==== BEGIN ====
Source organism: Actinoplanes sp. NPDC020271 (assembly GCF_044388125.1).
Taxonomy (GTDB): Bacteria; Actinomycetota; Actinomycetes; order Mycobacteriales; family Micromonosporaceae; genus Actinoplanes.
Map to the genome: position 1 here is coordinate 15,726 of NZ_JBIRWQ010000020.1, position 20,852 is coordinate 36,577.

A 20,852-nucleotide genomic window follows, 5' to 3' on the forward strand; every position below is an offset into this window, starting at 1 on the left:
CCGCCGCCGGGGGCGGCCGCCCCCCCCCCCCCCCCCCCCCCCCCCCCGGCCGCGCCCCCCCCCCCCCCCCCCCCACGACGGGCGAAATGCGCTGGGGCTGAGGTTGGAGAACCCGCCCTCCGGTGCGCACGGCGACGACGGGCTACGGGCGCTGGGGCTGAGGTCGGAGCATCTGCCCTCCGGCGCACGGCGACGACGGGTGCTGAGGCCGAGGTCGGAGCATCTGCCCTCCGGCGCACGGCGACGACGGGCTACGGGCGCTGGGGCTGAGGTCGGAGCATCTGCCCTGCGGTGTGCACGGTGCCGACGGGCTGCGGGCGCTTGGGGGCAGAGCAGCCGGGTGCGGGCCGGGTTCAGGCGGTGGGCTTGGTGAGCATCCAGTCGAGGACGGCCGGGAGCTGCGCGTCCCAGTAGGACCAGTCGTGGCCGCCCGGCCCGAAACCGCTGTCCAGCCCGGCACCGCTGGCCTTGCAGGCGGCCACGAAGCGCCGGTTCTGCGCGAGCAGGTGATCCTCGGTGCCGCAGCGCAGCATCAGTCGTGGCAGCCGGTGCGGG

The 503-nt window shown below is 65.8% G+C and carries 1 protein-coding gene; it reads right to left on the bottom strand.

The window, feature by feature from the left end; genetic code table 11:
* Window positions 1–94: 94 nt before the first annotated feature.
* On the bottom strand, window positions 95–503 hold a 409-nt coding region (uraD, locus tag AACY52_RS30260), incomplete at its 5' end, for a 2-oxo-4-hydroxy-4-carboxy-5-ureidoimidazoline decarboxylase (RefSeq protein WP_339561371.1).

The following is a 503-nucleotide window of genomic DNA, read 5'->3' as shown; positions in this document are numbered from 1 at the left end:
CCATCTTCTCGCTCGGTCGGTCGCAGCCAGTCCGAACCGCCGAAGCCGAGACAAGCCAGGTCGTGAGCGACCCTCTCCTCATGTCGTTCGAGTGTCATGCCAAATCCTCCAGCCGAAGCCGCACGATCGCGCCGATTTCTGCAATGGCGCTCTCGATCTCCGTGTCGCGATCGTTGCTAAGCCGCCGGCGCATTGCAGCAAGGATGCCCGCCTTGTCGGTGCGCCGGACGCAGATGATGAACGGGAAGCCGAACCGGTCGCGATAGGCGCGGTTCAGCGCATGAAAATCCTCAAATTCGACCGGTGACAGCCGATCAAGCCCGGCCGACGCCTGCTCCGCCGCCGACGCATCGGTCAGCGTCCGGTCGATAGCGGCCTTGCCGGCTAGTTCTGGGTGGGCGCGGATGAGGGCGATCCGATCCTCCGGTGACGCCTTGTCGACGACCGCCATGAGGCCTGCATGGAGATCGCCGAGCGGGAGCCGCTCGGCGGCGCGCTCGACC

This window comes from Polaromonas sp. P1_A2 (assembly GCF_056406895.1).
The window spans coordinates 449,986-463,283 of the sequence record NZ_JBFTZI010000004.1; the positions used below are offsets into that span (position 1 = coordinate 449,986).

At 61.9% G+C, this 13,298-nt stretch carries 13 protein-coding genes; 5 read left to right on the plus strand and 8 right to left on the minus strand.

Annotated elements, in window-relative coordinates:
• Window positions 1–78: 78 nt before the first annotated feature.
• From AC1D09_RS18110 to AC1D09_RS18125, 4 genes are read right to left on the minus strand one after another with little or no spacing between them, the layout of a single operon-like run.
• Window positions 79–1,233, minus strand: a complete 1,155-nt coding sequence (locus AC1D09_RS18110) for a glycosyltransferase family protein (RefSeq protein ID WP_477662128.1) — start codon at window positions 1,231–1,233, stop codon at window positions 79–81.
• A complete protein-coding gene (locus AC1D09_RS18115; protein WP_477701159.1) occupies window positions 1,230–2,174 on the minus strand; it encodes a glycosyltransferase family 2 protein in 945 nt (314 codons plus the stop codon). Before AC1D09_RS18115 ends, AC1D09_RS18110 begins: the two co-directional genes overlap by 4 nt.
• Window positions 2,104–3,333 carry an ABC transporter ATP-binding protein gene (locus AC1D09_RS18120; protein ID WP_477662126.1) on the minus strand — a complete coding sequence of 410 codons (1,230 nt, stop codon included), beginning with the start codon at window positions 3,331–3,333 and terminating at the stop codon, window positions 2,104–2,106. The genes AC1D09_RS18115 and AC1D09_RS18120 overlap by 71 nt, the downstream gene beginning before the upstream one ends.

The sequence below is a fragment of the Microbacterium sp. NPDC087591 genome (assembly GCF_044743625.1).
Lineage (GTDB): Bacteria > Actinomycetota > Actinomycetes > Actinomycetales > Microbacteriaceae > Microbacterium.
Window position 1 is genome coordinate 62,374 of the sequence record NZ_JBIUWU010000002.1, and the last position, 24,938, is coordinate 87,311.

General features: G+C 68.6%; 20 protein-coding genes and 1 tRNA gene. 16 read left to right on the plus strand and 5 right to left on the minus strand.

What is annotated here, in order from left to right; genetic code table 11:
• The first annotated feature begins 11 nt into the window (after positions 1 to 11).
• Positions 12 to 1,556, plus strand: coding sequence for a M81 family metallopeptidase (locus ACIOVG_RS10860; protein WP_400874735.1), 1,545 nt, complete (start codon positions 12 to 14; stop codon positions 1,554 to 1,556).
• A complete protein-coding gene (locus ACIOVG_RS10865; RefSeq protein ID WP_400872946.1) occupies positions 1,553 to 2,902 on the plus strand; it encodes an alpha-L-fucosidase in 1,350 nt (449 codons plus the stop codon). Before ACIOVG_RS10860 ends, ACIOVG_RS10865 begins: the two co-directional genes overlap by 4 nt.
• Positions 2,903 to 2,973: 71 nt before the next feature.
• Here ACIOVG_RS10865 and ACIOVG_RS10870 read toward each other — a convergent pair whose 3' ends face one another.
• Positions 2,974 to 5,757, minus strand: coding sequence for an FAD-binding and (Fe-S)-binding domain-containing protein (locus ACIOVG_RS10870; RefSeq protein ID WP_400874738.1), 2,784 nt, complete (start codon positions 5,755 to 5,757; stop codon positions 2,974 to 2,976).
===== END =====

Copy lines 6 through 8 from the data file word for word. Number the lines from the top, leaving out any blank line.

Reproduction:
The 503-nt window shown below is 65.8% G+C and carries 1 protein-coding gene; it reads right to left on the bottom strand.

The window, feature by feature from the left end; genetic code table 11:
* Window positions 1–94: 94 nt before the first annotated feature.